I am licensed in California, therefore, my answers are based on general prinicpals of law or California law, which may not be applicable in your jurisdiction. Answers posted to Avvo are for general information only. Do not conclusively rely on any information posted online when deciding what to do about your case. Every case depends is fact dependent, and responses are limited to and is based on the information you posted. No attorney-client relationship shall be created through the use reading of this response on Avvo. You should never delay seeking legal advice, disregard legal advice, or commence or discontinue any legal action because of information in this response.

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Posted

I'm sorry to hear about this. Your mother's medical records and bills would need to be ordered and sent by a med mal lawyer to a good expert to review to ascertain whether there was a breach of the standard of care.

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Asker

Posted

Thank you for that advice. I believe, when she passed 10 days ago, so did my right to her records as DPOA and Proxy. I am temporary and perm. executor and I think I need the Letter of Testamentary for records. I did go through her entire chart and based on what I read, I was disturbed and did confront the doctor, who gave a non-answer, "let's wait for neuro". I know that timing is essential and do not want to be thinking of these things now while in grief, but she deserved the best care and I worked hard to make sure she got it, and this, in the medical word, is inexcusable. I heard the doctors arguing after talking to me about the what the issue, the cardiologist in an angry tone, asked the pulmonologist “who was the anesthesiologist and how could they miss this?” I just need to know when I can get the records from the two hospitals.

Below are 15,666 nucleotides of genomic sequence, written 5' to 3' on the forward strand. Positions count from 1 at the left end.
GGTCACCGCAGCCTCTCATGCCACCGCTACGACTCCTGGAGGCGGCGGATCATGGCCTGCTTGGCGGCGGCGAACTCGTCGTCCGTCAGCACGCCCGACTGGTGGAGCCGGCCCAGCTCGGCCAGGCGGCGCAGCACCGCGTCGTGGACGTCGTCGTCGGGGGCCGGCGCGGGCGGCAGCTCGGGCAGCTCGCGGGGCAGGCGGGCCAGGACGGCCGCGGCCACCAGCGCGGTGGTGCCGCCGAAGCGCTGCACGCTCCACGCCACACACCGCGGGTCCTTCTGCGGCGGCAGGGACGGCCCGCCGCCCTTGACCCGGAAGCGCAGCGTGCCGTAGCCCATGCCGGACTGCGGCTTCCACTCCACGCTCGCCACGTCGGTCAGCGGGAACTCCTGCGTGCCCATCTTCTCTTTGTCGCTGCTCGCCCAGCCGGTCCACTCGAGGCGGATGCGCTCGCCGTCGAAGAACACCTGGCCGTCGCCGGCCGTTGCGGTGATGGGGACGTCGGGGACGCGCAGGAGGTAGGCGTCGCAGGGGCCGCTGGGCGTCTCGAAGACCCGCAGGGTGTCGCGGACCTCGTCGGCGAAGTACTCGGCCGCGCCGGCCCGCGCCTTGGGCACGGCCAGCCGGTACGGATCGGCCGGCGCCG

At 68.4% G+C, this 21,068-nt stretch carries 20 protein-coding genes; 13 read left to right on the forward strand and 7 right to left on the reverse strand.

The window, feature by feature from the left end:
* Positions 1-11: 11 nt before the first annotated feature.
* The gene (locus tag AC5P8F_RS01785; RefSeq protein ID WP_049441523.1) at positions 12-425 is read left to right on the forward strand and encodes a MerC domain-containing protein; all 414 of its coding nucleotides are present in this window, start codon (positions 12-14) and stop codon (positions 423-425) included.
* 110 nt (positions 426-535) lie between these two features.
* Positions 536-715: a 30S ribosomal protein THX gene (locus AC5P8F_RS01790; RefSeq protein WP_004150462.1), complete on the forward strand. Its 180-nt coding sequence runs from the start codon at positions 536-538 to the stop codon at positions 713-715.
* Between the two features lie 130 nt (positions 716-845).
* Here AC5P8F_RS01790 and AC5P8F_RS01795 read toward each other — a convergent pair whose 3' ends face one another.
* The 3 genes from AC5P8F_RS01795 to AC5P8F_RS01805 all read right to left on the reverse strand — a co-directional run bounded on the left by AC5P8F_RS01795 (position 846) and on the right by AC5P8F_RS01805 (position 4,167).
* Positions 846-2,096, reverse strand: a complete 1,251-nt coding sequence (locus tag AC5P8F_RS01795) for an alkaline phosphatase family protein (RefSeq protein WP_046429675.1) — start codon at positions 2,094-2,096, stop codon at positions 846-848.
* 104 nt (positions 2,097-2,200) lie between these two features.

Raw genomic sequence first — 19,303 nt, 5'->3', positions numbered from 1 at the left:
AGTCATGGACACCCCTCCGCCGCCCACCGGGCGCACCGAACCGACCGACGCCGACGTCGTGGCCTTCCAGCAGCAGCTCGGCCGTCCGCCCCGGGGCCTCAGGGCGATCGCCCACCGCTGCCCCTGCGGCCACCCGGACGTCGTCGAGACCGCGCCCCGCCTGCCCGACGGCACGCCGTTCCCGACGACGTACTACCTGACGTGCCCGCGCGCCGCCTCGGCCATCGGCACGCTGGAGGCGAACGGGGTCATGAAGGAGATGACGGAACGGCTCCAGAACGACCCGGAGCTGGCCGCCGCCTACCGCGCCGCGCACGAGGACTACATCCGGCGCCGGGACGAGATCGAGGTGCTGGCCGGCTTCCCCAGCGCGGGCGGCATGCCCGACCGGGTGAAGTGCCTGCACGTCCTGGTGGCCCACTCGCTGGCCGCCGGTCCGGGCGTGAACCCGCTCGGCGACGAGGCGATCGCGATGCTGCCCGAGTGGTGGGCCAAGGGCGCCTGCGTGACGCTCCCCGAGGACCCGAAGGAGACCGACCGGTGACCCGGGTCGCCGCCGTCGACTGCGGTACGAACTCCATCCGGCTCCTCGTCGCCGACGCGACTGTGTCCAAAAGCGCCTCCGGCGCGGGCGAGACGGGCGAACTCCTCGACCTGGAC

Posted

Your summary is a little confusing, but it sounds as though you need to speak to an experienced medical malpractice attorney as soon as possible.

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Asker

Posted

It is confusing because one is trying to jam-in an enormous amount if information in 400 words or less.

Asker

Posted

Simply put: accidental endobronchial intubation caused by distal cuff leak is not immediately catastrophic, but if not caught in extremely short order, they results are irreversible (eg, acute respiratory insufficiency, ischemic brain damage, death). It is ICU 101. A low sat (o2) needs to be evaluated and not assumed to be a vent issue. Hypoxic for 14 hours with a sat ranging low of 40% to high 64% is death. When I realized their fatal mistake, the doctors went on damage control. I want to put my mother to rest, but I was her advocate. I cannot sleep knowing my mother could be here today if they just used common sense. Again...medicine 101. If you want the full story/case, give me a good reason why you would be a good investigator...do you understand medical practices?